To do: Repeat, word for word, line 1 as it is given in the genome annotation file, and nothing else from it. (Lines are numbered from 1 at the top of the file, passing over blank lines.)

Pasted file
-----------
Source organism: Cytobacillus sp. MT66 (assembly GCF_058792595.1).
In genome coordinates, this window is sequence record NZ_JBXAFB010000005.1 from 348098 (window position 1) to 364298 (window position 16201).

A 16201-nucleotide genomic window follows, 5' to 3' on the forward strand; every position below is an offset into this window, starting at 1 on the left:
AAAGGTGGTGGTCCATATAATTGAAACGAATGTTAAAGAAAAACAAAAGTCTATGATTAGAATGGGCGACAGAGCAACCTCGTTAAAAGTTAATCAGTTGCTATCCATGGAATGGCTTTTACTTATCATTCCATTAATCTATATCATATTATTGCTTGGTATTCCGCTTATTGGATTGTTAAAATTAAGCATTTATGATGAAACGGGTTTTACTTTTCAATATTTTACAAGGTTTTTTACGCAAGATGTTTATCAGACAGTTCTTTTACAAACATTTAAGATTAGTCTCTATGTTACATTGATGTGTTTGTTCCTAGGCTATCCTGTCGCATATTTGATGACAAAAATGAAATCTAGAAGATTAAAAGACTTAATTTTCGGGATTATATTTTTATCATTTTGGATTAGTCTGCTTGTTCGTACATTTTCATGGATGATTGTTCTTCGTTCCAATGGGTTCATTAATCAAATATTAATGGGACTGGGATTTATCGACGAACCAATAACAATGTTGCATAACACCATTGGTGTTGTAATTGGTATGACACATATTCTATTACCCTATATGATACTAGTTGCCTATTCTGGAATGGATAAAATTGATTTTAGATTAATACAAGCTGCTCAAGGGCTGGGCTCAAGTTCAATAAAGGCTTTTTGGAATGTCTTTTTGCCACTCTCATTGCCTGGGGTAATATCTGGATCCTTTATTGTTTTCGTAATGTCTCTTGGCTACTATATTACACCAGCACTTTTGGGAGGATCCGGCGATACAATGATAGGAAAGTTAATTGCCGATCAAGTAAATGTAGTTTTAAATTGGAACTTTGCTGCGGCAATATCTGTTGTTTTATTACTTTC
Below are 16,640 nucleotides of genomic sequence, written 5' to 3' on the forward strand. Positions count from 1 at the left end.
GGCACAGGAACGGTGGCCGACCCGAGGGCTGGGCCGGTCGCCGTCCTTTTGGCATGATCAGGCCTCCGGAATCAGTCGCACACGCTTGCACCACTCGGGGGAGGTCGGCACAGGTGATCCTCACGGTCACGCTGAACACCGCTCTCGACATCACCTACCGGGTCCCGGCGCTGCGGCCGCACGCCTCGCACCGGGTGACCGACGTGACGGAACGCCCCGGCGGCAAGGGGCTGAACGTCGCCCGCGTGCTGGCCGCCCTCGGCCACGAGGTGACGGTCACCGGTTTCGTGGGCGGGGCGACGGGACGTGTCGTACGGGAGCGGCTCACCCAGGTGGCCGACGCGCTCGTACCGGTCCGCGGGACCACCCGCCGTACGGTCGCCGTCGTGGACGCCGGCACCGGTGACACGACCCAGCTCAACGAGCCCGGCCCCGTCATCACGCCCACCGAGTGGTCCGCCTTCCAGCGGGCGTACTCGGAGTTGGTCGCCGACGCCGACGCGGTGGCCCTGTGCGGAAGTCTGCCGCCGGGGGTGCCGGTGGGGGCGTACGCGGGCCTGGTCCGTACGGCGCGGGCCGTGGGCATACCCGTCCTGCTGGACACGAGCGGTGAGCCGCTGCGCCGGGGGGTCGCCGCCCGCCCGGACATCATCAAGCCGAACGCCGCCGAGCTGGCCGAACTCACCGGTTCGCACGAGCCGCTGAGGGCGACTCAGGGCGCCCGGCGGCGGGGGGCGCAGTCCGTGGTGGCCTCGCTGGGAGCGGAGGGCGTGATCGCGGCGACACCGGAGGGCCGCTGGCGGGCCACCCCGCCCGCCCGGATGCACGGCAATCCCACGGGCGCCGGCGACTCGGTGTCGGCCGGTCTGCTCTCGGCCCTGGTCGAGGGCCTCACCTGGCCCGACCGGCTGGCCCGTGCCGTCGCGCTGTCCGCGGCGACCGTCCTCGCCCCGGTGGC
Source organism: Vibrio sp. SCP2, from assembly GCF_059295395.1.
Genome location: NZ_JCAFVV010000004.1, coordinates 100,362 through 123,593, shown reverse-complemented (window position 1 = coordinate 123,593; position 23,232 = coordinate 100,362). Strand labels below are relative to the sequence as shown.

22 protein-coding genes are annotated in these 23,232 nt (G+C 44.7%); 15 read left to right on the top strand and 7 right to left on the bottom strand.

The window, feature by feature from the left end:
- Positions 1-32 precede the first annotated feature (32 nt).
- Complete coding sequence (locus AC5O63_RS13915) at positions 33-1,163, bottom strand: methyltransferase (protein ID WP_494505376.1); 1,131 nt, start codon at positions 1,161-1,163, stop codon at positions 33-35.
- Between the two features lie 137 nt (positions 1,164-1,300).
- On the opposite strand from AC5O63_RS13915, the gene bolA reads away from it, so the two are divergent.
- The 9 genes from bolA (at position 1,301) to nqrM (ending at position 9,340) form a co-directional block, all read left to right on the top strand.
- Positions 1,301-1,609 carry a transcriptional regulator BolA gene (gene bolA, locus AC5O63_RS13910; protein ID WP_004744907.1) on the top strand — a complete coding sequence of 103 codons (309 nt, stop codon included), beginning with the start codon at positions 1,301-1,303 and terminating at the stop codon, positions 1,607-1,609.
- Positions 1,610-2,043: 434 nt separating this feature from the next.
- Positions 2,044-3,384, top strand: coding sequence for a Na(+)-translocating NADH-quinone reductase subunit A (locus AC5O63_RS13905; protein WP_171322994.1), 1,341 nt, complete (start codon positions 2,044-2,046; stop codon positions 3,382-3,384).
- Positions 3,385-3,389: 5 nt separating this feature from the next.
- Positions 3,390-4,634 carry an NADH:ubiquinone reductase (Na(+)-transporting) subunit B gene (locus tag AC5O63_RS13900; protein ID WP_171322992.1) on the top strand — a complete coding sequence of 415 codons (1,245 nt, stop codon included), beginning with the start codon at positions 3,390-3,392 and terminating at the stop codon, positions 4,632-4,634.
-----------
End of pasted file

Source organism: Cytobacillus sp. MT66 (assembly GCF_058792595.1).